|The roof at the Britten Studio, Snape|
The 2017 Aldeburgh Music Festival marks 70 years of the festival, and 50 years at the Maltings. How time flies. Roger Wright has been Executive Director since September 2015, and management has gone from strength to strength. This year, there’s no Artistic Director as such, though there’s a team for Artistic Planning. Snape is now a thriving centre with grand plans.
This year’s keynote opera is Britten’s A Midsummers Night’s Dream, keynote of the first season at Snape, which premiered at Aldeburgh’s Jubilee Hall in 1960. The staging will be directed and designed by Netia Jones, so look forward to an imaginative presentation. Her staging of Oliver Knussen’s Sendak operas, Where the Wild Things Are and Higgelty Piggelty Pop! were brilliant – read more about them HERE. A Midsummer Night’s Dream is magical, ideally suited to transformation by lighting effects and video illusion. This could well be the best Aldeburgh opera staging in years. Soloists include Iestyn Davies, Sophie Bevan, and Matthew Rose. Ryan Wigglesworth conducts. Tickets will disappear fast – Friends booking starts today, public booking on 7th February. Don’t wait. On 22 June, there’s a screening of the Hollywood film version with music by Erich Korngold, on which please read more HERE.
La Voix Humaine (15th to 17th June), Poulenc’s setting of Cocteau’s monodrama, a tour de force for solo soprano, here performed by Claire Booth. Intriguingly, this will take place “in a private house near Snape”, a suitably atmospheric setting, in a semi-staging by David Pountney. Another must! Again, please read more HERE. Britten’s “Vaudeville” The Golden Vanity, a morality tale about an outsider at sea, gets a rare outing on 17/6, heard with Britten’s The Ballad of Little Musgrave and Lady Barnard and other new shorts, performed by Camblata, young adult male voices of the National Youth Choir.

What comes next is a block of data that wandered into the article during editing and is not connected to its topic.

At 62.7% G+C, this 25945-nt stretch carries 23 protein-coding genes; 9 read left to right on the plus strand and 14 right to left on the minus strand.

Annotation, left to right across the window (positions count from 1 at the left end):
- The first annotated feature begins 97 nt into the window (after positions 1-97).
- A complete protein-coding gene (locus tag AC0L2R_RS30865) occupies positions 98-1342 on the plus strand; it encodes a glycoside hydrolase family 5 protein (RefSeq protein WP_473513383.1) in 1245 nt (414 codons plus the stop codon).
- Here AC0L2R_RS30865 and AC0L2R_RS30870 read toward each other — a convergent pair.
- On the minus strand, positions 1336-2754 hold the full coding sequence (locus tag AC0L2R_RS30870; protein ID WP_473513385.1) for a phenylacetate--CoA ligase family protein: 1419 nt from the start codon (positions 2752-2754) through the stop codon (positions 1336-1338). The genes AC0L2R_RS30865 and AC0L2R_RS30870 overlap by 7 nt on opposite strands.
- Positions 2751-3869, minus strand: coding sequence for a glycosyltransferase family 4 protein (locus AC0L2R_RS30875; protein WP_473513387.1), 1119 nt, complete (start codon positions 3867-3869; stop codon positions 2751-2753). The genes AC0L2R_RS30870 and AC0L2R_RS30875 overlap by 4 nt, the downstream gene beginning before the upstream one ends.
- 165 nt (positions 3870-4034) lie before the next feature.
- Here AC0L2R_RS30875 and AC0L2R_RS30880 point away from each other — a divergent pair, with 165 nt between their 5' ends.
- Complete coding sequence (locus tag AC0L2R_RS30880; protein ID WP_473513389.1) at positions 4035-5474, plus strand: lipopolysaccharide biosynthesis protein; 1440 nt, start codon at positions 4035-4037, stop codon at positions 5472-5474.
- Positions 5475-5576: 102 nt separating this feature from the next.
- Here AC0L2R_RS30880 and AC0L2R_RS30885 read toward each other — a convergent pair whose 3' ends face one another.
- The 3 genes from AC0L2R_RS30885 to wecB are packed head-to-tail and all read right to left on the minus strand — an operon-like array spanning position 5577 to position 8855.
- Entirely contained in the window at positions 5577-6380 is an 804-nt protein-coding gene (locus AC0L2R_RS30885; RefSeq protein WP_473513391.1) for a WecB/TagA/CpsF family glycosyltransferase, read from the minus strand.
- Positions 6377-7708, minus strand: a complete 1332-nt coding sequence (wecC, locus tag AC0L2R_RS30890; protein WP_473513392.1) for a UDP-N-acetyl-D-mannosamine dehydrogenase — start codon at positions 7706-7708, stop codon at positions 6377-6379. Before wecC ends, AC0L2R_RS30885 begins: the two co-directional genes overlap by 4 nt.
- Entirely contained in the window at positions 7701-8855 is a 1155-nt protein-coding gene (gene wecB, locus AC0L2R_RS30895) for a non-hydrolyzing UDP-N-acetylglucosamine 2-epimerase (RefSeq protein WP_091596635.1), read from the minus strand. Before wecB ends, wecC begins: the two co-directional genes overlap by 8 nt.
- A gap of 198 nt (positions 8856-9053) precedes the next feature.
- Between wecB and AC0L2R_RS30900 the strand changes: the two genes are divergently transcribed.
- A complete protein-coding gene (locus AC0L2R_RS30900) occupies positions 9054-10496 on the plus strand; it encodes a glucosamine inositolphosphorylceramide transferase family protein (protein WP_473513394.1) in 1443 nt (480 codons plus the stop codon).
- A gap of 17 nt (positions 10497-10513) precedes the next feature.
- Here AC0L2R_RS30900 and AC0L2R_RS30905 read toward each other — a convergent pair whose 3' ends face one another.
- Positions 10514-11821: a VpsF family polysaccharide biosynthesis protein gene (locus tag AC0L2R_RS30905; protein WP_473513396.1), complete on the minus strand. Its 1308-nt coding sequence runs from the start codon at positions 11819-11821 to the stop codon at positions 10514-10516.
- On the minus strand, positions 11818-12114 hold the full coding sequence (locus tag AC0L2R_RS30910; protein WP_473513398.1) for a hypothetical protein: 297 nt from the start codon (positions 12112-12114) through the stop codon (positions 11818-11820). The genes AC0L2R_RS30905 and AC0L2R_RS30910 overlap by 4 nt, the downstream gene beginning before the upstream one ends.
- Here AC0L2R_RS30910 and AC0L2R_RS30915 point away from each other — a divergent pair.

Countertenors and Benjamin Britten, who brought the voice type back into prominence. Andrew Watts features at this year’s Festival, with Olga Neuwirth’s Maudite soit la guerre, A Film Music War Requiem (UK premiere) with other Neuwirth pieces with the London Sinfonietta on 10/6 followed by Hommage à Klaus Nommi, a “song cycle like no other – an anarchic, neon-lit encounter between Purcell, Weimar cabaret, bubblegum pop and The Wizard of Oz” and “A Countertenor Song Book” on 12/6 featuring works by Bach, Handel, Olga Neuwirth, Colin Matthews, Tippett, Torsten Rauch and Raymond Yiu. More Neuwirth throughout this year’s Festival, enjoy.
The City of Birmingham Symphony Orchestra visits Aldeburgh again, this time with Mirga Gražinytė-Tyla in two conerts on 17th and 18th June – Beethoven 3, Stravinsky Petroushka, Tchaikovsky, Britten and Jorg Widmann. The man himself is playing clarinet (Mozart) with the Belcea Quartet on 10/6. Oliver Knussen’s O Hotortogisu receives its world premiere on 23/6 with the Birmingham Contemporary Music Group, hopefully with Knussen himself at the baton, together with another new work by Harrison Birtwistle, Chorales from a Toy Shop, and pieces by Stravinsky and Jo Kondo.
Plenty of choral music this year, with Vox Luminis, EXAUDI and others, including a programme with music by Nishrat Khan. The highlight could well be Vox Luminis Purcell King Arthur on 22/6. As always, lots of baroque and early music, Lieder and piano music – Pierre-Laurent Aimard, Piotr Andrewski, Huw Watkins and others. The closing concert will be Britten Billy Budd, from Opera North, with Roderick Williams, Alan Oke and Brindley Sherratt.
Original Source: Aldeburgh Music Festival 2017